Stocks fell sharply again on Wall Street Tuesday, piling on losses a day after the market’s biggest drop in two years as fears spread that the growing virus outbreak will put the brakes on the global economy.
Nervous investors snapped up low-risk U.S. government bonds, sending the yield on the 10-year Treasury note to a record low.
The S&P 500 has lost 7.6% in the last four days since hitting a record high last Wednesday. That’s the benchmark index’s worst such stretch since the end of 2018, resulting in $2.14 trillion in losses, according to S&P Global. Tuesday also marked the first back-to-back 3% losses for the index since the summer of 2015.
The latest wave of selling came as more companies, including United Airlines and Mastercard, warned that the outbreak will hurt their finances, and more cases were reported in Europe and the Middle East, far outside the epicenter in China. Meanwhile, U.S. health officials called on Americans to be prepared for the disease to spread in the United States, where there are currently just a few dozen cases.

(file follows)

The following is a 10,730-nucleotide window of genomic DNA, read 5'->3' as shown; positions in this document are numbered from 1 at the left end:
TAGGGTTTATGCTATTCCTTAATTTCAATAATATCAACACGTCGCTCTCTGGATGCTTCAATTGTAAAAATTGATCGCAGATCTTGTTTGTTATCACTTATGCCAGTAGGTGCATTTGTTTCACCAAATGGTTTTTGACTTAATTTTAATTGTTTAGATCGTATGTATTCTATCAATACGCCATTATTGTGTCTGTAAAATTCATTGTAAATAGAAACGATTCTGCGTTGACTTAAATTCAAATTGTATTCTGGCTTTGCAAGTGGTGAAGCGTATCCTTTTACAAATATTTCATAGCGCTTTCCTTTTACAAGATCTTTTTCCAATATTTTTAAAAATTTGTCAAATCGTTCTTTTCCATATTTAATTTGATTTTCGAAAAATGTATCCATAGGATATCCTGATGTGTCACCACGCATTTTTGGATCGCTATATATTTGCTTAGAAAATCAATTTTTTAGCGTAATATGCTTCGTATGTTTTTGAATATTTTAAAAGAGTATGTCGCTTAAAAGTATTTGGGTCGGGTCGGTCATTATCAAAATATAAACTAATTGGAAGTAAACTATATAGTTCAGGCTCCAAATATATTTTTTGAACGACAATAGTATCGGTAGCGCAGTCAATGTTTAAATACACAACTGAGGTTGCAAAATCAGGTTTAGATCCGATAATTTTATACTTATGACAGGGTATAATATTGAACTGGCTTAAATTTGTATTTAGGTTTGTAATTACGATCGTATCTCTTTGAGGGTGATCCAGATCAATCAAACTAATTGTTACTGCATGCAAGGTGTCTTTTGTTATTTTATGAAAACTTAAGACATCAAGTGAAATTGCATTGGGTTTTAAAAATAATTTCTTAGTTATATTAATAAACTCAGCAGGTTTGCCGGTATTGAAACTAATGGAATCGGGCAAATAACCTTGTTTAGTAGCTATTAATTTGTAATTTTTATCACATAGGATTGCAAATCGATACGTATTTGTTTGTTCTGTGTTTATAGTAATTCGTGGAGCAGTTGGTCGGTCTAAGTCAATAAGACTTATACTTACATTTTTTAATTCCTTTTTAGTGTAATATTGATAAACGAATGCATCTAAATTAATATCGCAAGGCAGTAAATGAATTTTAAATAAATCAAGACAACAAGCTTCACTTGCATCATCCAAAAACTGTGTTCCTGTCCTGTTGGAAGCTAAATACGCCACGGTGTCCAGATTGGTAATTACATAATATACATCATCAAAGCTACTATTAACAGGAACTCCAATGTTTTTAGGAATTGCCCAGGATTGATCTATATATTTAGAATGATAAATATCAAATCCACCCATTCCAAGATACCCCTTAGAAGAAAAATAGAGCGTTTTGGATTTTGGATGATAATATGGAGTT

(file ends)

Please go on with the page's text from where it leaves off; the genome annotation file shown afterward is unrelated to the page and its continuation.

The Dow Jones Industrial Average dropped 879 points, for a two-day loss of 1,911 points. Travel-related stocks took another drubbing, bringing the two-day loss for American Airlines to 16.9%. The large publicly traded cruise operators have also suffered double-digit losses.
The worst-case scenario for investors — where the virus spreads around the world and cripples supply chains and the global economy — hasn’t changed in the last few weeks. But the probability of it happening has risen, said Yung-Yu Ma, chief investment strategist at BMO Wealth Management.
“It’s the combination of South Korea, Japan, Italy and even Iran” reporting virus cases, Ma said. “That really woke up the market.”
The S&P 500 index fell 3%, the Dow lost 3.2% and the Nasdaq dropped 2.8%, erasing its gains for the year.